Small fantasy sports owners oppose proposed DraftKings, FanDuel legislation

Small fantasy sports owners oppose proposed DraftKings, FanDuel legislation

The following article can be found in its original form at this link from the Albany Business Review:

Albany Business Review: Marie J. French, March 30, 2016

FanDuel and DraftKings aren't the only fantasy sports games in town.

The Small Business Fantasy Sports Association wants to see proposed language of a bill to see  proposed language of a bill to regulate all fantasy sports companies sponsored by Sen. John Bonacic modified to lower the taxes and license fee of $500,000.

That legislation is supported by FanDuel and DraftKings, who are pushing to legalize and regulate daily fantasy sports in the state following a partial settlement with Attorney General Eric Schneiderman. Schneiderman's position is that daily fantasy sports are a game of chance and thus barred as gambling under New York's rules.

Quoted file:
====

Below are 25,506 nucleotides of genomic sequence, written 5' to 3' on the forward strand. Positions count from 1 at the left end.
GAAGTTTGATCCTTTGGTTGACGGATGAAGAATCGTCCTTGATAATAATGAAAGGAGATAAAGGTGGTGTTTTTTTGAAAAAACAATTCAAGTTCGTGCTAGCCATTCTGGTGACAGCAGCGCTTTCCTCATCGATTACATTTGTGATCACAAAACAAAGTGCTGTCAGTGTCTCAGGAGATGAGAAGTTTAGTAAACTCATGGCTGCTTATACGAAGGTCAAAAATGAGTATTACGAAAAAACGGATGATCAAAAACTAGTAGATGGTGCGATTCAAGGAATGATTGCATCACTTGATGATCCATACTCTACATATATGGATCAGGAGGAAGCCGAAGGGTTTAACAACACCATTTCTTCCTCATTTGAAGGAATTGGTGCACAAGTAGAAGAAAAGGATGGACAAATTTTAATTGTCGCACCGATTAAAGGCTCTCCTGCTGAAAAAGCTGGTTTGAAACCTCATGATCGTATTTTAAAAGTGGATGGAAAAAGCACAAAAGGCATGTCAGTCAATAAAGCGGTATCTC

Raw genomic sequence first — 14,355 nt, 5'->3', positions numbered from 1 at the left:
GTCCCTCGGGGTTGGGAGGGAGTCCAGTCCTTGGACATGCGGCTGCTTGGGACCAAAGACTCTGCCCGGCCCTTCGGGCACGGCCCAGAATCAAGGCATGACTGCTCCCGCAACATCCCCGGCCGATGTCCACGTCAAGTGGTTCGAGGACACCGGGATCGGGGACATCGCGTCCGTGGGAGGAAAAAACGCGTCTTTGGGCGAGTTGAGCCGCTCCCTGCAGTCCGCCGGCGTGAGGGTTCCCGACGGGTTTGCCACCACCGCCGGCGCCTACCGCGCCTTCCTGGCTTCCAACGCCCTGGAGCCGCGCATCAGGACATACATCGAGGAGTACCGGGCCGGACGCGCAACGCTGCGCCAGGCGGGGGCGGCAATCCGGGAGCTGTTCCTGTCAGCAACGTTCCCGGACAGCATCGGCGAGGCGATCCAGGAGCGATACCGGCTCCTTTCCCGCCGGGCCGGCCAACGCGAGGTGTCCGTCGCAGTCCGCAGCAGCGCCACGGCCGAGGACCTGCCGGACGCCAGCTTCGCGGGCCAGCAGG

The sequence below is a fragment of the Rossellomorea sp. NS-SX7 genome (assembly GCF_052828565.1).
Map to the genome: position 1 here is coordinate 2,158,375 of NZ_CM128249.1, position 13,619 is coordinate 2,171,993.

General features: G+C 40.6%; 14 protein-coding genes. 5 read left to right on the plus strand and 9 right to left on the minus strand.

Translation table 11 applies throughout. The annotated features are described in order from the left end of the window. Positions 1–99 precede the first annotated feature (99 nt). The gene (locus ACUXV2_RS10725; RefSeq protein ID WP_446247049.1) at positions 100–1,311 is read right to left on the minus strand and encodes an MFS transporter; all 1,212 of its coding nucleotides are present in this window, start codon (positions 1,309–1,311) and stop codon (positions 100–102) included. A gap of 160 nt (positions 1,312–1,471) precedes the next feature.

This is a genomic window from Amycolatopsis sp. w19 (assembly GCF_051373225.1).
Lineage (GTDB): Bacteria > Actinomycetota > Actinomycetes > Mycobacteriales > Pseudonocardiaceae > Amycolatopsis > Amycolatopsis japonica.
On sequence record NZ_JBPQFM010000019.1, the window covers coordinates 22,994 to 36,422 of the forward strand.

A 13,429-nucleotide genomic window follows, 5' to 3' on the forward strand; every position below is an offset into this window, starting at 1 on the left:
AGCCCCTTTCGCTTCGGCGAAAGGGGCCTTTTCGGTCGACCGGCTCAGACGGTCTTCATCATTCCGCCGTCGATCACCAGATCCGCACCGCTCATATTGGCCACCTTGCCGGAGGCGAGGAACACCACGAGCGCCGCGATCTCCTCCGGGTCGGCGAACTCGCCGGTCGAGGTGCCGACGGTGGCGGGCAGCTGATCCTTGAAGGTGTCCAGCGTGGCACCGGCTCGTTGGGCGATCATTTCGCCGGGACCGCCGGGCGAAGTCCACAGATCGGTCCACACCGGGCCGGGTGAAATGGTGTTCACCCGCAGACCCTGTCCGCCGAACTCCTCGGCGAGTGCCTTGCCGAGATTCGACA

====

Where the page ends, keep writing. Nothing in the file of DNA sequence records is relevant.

The group, which includes about 35 businesses across the country, organized over concern about legislation passed in Indiana and Virginia. License fees there of $50,000 have shut down operations of many small fantasy sports companies in those states, said Alex Kaganovsky, managing partner of fantasy football website FFPC.

"New York is the battleground for the small businesses of fantasy sports and it's crucial we pass legislation that levels the playing field for all fantasy sports business," Kaganovsky said.

Without recognizing small businesses involved in fantasy sports, the current proposal will create a duopoly with FanDuel and DraftKings, he said.

Kaganovsky's company is based in New York City and has three full-time employees and about a dozen seasonal part-time workers.

Steven Brubaker, a consultant hired by the new trade association, said they'd met with Bonacic's staff and Assemblyman Gary Pretlow, who is also working on the issue of daily fantasy sports. He said those conversations were productive and that he is optimistic any final regulations will reflect the concerns of smaller fantasy sports companies.

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